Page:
Looking for ways to spruce up your home without putting yourself in the poorhouse? Whether you're getting ready to sell your home or want to spiff it up inexpensively for your own enjoyment, we've got 10 good strategies for you to consider.
The actual cost and payback for each project can vary, depending on both your home's condition and overall real estate market values in your region of the country.
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Boost your home's value
These simple upgrades can easily add thousands of dollars to your home's value.
10 cheap fixes
- Make your kitchen really cook.
- Give appliances a facelift.
- Buff up the bath.
- Step up your storage.
- Add a room in a week or less.
- Mind the mechanics.
- Look underfoot.
- Let there be light.
- Reframe your entry.
- Consider curb appeal.
1. Make your kitchen really cook. The kitchen is still considered the heart of the home. Potential home buyers make a beeline for this room when they first view a home for sale, so make sure your kitchen looks clean and reasonably updated.
For a few hundred dollars, you can replace the kitchen faucet set, add new cabinet door handles and update old lighting fixtures with brighter, more energy-efficient ones.
If you've got a slightly larger budget, you can give the cabinets themselves a makeover. "Rather than spring for a whole new cabinet system, which can be expensive, look into hiring a refacing company," says serial remodeler Gwen Moran, co-author of "Build Your Own Home on a Shoestring."
"Many companies can remove cabinet doors and drawers, refinish the cabinet boxes, then add brand-new doors and drawers. With a fresh coat of paint over the whole set, your cabinets will look like new."
If you're handy, you can order your own replacement cabinet doors and door fronts from retailers like Lowe's Home Improvement or The Home Depot and install them yourself.
2. Give appliances a facelift. If your kitchen appliances don't match, order new doors or face panels for them. When Nicole Persley, a Realtor in Boca Raton, Fla., was sprucing up her own home to sell, her mix-and-match kitchen bothered her. The room had a white dishwasher, microwave and wall oven mixed with other pieces that were stainless steel with black trim.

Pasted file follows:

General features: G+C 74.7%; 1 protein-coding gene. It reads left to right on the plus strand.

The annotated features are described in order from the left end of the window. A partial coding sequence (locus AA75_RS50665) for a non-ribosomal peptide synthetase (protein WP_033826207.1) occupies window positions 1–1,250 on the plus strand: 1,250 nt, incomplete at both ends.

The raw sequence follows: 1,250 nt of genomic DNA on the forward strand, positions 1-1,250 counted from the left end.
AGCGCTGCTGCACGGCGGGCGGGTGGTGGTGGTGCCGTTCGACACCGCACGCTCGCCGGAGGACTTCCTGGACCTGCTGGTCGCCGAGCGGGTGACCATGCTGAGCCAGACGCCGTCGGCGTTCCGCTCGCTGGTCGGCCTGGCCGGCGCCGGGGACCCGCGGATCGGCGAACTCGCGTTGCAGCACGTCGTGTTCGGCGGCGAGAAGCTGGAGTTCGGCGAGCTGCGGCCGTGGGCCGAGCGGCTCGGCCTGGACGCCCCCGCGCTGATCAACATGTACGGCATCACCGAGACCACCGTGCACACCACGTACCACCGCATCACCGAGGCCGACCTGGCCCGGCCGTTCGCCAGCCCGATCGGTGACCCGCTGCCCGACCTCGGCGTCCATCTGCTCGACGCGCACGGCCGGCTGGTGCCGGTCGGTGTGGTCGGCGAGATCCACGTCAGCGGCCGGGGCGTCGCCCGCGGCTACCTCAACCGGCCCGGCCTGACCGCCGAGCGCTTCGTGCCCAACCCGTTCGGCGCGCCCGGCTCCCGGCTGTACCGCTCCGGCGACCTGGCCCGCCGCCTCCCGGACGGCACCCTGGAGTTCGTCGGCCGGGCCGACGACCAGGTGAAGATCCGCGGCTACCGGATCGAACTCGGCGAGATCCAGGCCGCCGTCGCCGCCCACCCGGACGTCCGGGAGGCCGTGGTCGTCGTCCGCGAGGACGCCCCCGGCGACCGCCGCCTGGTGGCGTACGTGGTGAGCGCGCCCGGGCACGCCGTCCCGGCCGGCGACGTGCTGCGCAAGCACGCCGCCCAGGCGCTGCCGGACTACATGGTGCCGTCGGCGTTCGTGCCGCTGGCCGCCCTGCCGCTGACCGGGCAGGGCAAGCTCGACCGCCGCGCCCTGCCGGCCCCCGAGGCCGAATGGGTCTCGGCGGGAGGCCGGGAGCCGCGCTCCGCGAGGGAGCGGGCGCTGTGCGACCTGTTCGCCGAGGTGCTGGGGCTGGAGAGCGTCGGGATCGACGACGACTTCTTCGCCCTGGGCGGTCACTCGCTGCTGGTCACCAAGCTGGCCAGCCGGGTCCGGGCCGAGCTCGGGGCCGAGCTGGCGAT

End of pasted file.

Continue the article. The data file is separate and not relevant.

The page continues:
When Persley called the dishwasher manufacturer to see about ordering a new, black face panel, the customer service representative clued her in on a big secret: Many dishwasher panels are white on one side and black on the other.
"All I had to do was unscrew two screws, slide out the panel and flip it around. Sure enough -- it was black on the other side!"
Persley, who has remodeled numerous homes for resale, says that a more cohesive-looking kitchen makes a big difference in the buyer's mind -- and in the home's resale price.
3. Buff up the bath. Next to the kitchen, bathrooms are often the most important rooms to update. They, too, can be improved without a lot of cash. "Even simple things like a new toilet seat and a pedestal sink are pretty easy for homeowners to install, and they make a big difference in the look of the bath," says Moran.
Moran also suggests replacing an old, discolored bathroom floor with easy-to-apply vinyl tiles or a small piece of sheet vinyl. "You may not even need to take up the old floor. You can install the new floor right over the old one," she says.
If your tub and shower are looking dingy, consider re-grouting the tile and replacing any chipped tiles. A more complete cover-up is a prefabricated tub and shower surround. These one-piece units may require professional installation but can still be cheaper than paying to re-tile walls and refinish a worn tub.